Shun the poison breath of cities -- billiard-rooms and private bars, Go where you can breathe God's air and see the grandeur of the stars! Find again and follow up the old ambitions that you had -- See if you can raise a drink, old man, I'm feelin' mighty bad -- Hot and sweetened, nip o' butter -- squeeze o' lemon, Pete,' he sighed.
And, while Peter went to fetch it, Joseph went to sleep -- and died With a smile -- anticipation, maybe, of the peace to come, Or a joke to try on Peter -- or, perhaps, it was the rum.
Peter staggered, gripped the table, swerved as some old drunkard swerves -- At a gulp he drank the toddy, just to brace his shattered nerves.
It was awful, if you like.
But then he hadn't time to think -- All is nothing! Nothing matters! Fill your glasses -- dead man's drink.
Yet, to show his heart was not of human decency bereft, Peter paid the undertaker.
He got drunk on what was left; Then he shed some tears, half-maudlin, on the grave where lay the Co.
, And he drifted to a township where the city failures go.
Where, though haunted by the man he was, the wreck he yet might be, Or the man he might have been, or by each spectre of the three, And the dying words of Joseph, ringing through his own despair, Peter `pulled himself together' and he started business there.
But his life was very lonely, and his heart was very sad, And no help to reformation was the company he had -- Men who might have been, who had been, but who were not in the swim -- 'Twas a town of wrecks and failures -- they appreciated him.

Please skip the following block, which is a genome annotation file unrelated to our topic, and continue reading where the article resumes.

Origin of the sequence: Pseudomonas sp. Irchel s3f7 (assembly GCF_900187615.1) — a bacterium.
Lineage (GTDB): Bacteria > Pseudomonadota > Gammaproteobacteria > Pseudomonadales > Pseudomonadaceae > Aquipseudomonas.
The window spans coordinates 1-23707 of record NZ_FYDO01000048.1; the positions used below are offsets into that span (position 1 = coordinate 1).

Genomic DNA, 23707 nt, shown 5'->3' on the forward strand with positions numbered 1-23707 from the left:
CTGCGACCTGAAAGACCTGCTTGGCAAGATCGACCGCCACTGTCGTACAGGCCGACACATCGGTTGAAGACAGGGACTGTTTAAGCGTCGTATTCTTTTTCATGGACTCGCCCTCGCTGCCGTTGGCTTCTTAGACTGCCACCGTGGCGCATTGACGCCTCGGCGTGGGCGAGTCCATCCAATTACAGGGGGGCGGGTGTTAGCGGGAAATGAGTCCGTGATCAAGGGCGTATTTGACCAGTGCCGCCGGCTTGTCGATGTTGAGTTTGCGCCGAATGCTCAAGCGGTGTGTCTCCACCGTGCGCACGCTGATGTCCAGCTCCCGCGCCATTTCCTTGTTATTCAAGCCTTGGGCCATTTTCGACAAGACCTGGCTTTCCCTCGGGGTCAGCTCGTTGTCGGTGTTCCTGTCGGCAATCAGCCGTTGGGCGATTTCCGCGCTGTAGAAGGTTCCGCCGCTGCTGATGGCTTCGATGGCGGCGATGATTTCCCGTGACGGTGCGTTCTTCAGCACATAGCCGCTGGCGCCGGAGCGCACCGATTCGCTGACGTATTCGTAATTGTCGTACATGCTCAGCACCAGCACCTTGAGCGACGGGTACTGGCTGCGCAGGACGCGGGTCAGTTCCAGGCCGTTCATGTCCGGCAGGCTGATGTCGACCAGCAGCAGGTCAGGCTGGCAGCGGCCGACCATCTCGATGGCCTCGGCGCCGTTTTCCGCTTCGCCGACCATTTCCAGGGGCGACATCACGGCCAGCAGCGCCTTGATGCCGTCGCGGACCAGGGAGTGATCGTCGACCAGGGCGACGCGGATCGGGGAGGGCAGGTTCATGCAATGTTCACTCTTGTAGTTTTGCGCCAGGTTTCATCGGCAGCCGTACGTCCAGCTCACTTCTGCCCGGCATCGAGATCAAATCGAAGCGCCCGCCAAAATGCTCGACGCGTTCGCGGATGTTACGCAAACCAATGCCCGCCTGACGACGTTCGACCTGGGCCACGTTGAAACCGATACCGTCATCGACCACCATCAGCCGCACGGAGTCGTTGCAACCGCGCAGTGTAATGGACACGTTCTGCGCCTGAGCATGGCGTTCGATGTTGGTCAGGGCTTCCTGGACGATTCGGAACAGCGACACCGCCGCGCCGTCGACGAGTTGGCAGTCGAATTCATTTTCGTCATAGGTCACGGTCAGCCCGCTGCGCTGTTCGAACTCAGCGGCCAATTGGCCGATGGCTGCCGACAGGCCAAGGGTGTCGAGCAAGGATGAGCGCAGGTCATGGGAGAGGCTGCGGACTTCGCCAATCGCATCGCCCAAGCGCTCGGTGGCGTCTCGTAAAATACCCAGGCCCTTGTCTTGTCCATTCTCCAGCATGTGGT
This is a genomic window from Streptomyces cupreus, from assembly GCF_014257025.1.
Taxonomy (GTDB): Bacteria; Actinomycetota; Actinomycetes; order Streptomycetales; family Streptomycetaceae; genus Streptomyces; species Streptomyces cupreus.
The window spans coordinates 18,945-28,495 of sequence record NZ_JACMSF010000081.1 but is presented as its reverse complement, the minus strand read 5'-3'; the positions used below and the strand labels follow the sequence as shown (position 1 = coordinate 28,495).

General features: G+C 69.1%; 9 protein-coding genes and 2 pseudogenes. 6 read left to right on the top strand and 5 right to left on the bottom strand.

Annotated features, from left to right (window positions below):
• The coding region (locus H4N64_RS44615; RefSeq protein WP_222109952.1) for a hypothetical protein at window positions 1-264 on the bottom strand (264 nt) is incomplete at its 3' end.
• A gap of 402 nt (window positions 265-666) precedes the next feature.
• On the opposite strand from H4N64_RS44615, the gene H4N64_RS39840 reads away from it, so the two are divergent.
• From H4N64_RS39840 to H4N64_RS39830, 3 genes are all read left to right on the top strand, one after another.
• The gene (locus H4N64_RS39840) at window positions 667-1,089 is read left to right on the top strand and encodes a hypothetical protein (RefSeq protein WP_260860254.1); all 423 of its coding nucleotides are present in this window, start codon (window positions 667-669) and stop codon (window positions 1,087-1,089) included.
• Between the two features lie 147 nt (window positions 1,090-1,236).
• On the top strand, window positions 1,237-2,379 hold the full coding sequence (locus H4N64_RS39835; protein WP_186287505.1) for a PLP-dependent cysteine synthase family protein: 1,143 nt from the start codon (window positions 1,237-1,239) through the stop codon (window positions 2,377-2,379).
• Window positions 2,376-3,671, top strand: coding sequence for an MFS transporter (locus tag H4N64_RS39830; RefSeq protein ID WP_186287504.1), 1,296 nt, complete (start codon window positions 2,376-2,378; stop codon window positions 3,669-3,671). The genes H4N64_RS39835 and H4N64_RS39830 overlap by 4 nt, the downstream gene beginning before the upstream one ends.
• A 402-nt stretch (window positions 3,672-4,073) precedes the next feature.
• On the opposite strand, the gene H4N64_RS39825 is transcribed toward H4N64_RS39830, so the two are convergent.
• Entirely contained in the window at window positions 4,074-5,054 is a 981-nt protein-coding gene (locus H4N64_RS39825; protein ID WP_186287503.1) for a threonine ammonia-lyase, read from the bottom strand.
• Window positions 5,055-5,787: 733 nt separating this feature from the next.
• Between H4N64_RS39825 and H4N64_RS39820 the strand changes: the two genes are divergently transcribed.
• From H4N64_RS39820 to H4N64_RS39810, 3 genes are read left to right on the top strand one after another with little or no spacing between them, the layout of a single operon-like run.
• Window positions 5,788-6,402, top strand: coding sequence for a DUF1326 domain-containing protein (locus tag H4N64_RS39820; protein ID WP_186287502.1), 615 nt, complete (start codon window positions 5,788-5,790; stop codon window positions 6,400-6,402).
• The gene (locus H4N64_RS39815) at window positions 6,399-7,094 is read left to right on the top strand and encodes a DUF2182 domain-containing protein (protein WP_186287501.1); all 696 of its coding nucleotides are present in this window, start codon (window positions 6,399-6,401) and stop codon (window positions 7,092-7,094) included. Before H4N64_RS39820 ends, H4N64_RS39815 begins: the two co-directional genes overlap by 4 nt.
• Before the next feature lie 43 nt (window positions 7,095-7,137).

They would ask him who the Co.
was -- that ***** company he kept -- And he'd always answer vaguely -- he would say his partner slept; That he had a `sleeping partner' -- jesting while his spirit broke -- And they grinned above their glasses, for they took it as a joke.
He would shout while he had money, he would joke while he had breath -- No one seemed to care or notice how he drank himself to death; Till at last there came a morning when his smile was seen no more -- He was gone from out the office, and his shingle from the door, And a boundary-rider jogging out across the neighb'ring run Was attracted by a something that was blazing in the sun; And he found that it was Peter, lying peacefully at rest, With a bottle close beside him and the shingle on his breast.
Well, they analysed the liquor, and it would appear that he Qualified his drink with something good for setting spirits free.
Though 'twas plainly self-destruction -- `'twas his own affair,' they said; And the jury viewed him sadly, and they found -- that he was dead.

Written by Marriott Edgar | Create an image from this poem

Canute the Great

 I'll tell of Canute, King of England,
A native of Denmark was he,
His hobbies was roving and raiding
And paddling his feet in the sea.
By trade he were what's called a Viking, Every summer he'd visit our shore, Help himself to whatever he wanted, And come back in the autumn for more.
These trips always showed him a profit, But what stumped him to know was this 'ere.
Where the English folk got all the money, He came and took off them each year.
After duly considering the matter, He concluded as how his best course, Were to have an invasion of England, And tap the supply at its source.
He got other Vikings to join him, With a promise of plunder and spoil, And raked up atrocity stories, To bring all their blood to the boil.
They landed one morning at Weymouth, And waited for fight to begin, While their foe, Ethelred the Unready, Found his army and got it fell in.
When the battle were done, Crown of England, Changed heads, so the history book states, From Ethelred's seven-and-a-quarter, To King Canutes six-and-five-eights.